5. Your friends disappear and stop hanging around you.
Just like not being invited to gatherings, if your friends are giving you the cold shoulder, you are owed an explanation. Real friends can sit and talk about anything. You need to address what the deal is with the disappearing acts. Also, you might have to ask yourself if your partner is part of the issue. Is he/she not reaching out and being friendly? Is he/she being dominant with your time and space? Are your friends picking up on some toxic behavior or just being jealous of something special in your life?
6. Your friend starts to talk behind your back.
This is a bit different than spreading rumors. When a friend starts to talk behind your back, sharing intimate details of your relationship, it’s painful and disrespectful. You may want to reach out to that so-called friend and let him/her know that you will not tolerate this in your friendship. Address it and put a stop to it, while also being aware that jealousy is based on insecurities. Is your friend missing you and acting out? Is your friend feeling rejected because you have no time for him/her?
7. Your friend can’t stand when you and your partner show affection in public.
Some people cannot handle affection. They truly have an issue when a friend starts touching or kissing a mate in front of them. There are several reasons for this. First, they feel left out because perhaps they don’t have anyone in their lives. Secondly, people tend to take PDA to an uncomfortable level that makes others feel as if they witnessing an erotic state of voyeurism. There is a time and place for affection. However, if it’s a peck, a hug, or hand holding, and you witness a friend making a face of disgust, it might be more about them than you. That person could be dying inside because he/she doesn’t have this at the moment. And sometimes it’s their insecurities whispering in their ears, “Why can’t that be me?”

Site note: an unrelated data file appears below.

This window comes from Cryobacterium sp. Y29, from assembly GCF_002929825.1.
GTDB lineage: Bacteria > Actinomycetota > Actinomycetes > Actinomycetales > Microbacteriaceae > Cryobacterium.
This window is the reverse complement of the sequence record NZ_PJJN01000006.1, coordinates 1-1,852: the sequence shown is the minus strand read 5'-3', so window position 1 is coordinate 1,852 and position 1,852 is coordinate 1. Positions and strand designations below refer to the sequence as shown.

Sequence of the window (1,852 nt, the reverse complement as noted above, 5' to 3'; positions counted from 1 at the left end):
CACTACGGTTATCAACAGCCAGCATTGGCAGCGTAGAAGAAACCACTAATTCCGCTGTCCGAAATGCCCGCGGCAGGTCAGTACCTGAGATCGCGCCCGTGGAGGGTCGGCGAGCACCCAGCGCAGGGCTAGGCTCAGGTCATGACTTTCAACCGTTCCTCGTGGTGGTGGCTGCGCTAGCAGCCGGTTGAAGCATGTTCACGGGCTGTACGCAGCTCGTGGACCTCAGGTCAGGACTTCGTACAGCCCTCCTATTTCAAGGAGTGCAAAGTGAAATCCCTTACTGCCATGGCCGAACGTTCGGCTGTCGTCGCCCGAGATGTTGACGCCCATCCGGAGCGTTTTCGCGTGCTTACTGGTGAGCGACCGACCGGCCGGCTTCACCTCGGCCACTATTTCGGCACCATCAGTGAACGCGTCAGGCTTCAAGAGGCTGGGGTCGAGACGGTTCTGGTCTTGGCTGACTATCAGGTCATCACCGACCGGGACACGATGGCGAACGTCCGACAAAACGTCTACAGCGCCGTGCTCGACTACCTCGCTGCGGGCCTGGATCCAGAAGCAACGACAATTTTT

8. Your friend has a comment and opinion about everything.
Passive aggressive behavior is difficult to swallow, but constant opinions are worse. If your friend has to comment about your mate all the time, it’s a sign that something deeper is brewing. He/she is envious of your relationship and cannot help it. They may start with supportive comments and turn negative in an instant. If your friend tries to one-up on everything you share with her, this is a huge sign of jealousy. You have the ability to put a stop to it. It’s difficult enough to start a new relationship, so by adding the stress of friends and their opinions, you have a recipe for disaster. You need to set boundaries with what you are willing to entertain and what you need to stop accepting from a friend.
Sometimes friends miss the fun and silly times spent with their friend before “the one” came into the picture. Be loving and compassionate with that friend who is acting out. He/she may just be missing one-on-one moments, the ability to be there all the time, and the sharing that seems to be lacking at this time. Reassure him/her that being in a relationship is not going to change the intimate moments shared before your partner arrived into the picture. Jealousy is not just about wanting what someone has, but about missing what they once shared.